Diner quickly reopens on 23rd St. for blind customers

Malibu Diner customer Barbara Police urged Mayor de Blasio and Governor Cuomo to let the diner reopen. Photos by Maria Rocha-Buschel)

Malibu Diner customer Barbara Police urged Mayor de Blasio and Governor Cuomo to let the diner reopen. (Photos by Maria Rocha-Buschel)

By Maria Rocha-Buschel

Although the street was closed to foot and car traffic until Monday night due to the explosion, the owners of one business on West 23rd Street between Sixth and Seventh Avenue felt the need to reopen as quickly as possible.

The Malibu Diner has a close relationship with the residents of Selis Manor, a residence and social service agency for the blind farther east on the block, and diner owner Alex Grimpas said that it was important for nearby residents that they reopened quickly.

“We wanted to be open as soon as possible so (Selis Manor residents) know they’re not by themselves,” Grimpas said. “It wasn’t about making money but it was to help the community.”

Malibu has been in Chelsea for the last 40 years and Grimpas said that his staff is trained to serve the residents of Selis Manor, making sure their food is cut up and that they get discounted meals.

The diner started a program a few years ago with Selis Manor that uses a voucher system to provide at-cost breakfasts for residents, and they wanted to continue the relationship with the residents.

Grimpas said that the diner was able to reopen partially due to encouragement from Selis Manor resident Barbara Police, who pushed Mayor Bill de Blasio and Governor Andrew Cuomo to allow the restaurant to reopen despite other businesses being told to evacuate.

“I’ve been going to Malibu for a long time,” Police said. “They’ve always been behind us.”

The diner prepared 200 meals on Sunday and another 200 on Monday with the help of the Red Cross to provide food for residents whose kitchens were damaged in the blast.

None of the residents of Selis Manor were among the 29 who were injured, according to the New York Times, but the explosion shattered residents’ windows and left them shaken.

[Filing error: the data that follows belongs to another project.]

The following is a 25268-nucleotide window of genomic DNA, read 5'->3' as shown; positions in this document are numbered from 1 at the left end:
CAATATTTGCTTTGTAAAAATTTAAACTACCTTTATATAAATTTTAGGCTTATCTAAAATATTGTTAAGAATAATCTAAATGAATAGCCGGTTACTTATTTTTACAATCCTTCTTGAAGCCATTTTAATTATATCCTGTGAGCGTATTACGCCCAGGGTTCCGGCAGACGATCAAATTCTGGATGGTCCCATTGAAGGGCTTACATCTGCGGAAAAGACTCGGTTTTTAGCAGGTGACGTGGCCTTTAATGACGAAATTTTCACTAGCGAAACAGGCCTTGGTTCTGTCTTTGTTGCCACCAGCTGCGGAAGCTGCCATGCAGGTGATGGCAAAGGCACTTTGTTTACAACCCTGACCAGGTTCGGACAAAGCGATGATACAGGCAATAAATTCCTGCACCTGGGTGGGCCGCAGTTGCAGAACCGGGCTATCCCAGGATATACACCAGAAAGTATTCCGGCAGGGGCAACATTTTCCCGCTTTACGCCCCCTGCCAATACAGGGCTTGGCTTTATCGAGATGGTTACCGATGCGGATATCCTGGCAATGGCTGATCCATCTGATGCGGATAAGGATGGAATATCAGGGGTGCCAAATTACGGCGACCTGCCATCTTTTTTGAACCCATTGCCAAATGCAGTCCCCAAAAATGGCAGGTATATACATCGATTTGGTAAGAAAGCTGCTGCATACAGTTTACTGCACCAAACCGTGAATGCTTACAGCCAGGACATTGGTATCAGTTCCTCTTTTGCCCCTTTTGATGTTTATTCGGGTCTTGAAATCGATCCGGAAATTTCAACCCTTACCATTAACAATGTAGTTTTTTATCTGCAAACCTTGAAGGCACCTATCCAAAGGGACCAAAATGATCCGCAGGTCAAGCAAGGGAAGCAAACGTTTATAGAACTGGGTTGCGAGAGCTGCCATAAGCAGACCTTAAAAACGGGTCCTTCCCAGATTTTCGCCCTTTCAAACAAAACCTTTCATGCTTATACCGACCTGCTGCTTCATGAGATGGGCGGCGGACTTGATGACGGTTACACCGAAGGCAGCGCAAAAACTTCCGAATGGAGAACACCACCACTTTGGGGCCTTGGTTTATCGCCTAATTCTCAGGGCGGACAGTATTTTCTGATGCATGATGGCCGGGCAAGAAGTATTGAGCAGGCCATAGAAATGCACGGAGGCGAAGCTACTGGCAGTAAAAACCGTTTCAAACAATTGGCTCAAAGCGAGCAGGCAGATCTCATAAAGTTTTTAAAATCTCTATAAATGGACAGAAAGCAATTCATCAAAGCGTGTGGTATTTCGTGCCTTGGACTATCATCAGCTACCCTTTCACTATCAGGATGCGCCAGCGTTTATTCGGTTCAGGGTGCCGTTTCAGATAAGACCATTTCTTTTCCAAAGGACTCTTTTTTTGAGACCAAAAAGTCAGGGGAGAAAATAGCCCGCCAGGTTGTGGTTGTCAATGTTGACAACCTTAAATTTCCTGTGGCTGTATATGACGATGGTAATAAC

“That night was terrifying,” Police said. “I was watching TV, as much as I can watch, when all of a sudden we heard this boom. My friend on the fourth floor had glass come in on her back. Thankfully there were no serious injuries. Twenty-nine were taken in and 29 were released.”

Congress Member Carolyn Maloney

Congress Member Carolyn Maloney

The bombing occurred last Saturday night around 8:30 p.m. in front of 131 West 23rd Street. New Jersey resident Ahmad Khan Rahami, 28, was charged on Tuesday with the use of weapons of mass destruction, bombing a place of public use and other crimes.

A report from news blog Vox said that the bomb caused minimal damage because Rahami, who allegedly planted the bomb, hid the device in a dumpster, which absorbed much of the impact.

Congresswoman Carolyn Maloney said on Tuesday that there are a number of unusual circumstances surrounding the bombing.

“No organization has claimed the credit for this,” she said. “ISIS has claimed credit for the incident in Minnesota but no one has claimed the credit for this one.”

Maloney also noted that it was atypical that this bombing occurred when and where it did.

“These incidents usually target iconic New York places like the incident with the smoking car in Times Square (in 2010),” she said. “There were a number of large gatherings throughout the city this weekend but this took place in a quiet neighborhood without many people around.”

The congresswoman said that she was grateful there were no fatalities, but she noted that this was a “significant blast.” There has been no other major damage, she said, although the stained glass windows at the nearby St. Vincent de Paul church were partially destroyed.

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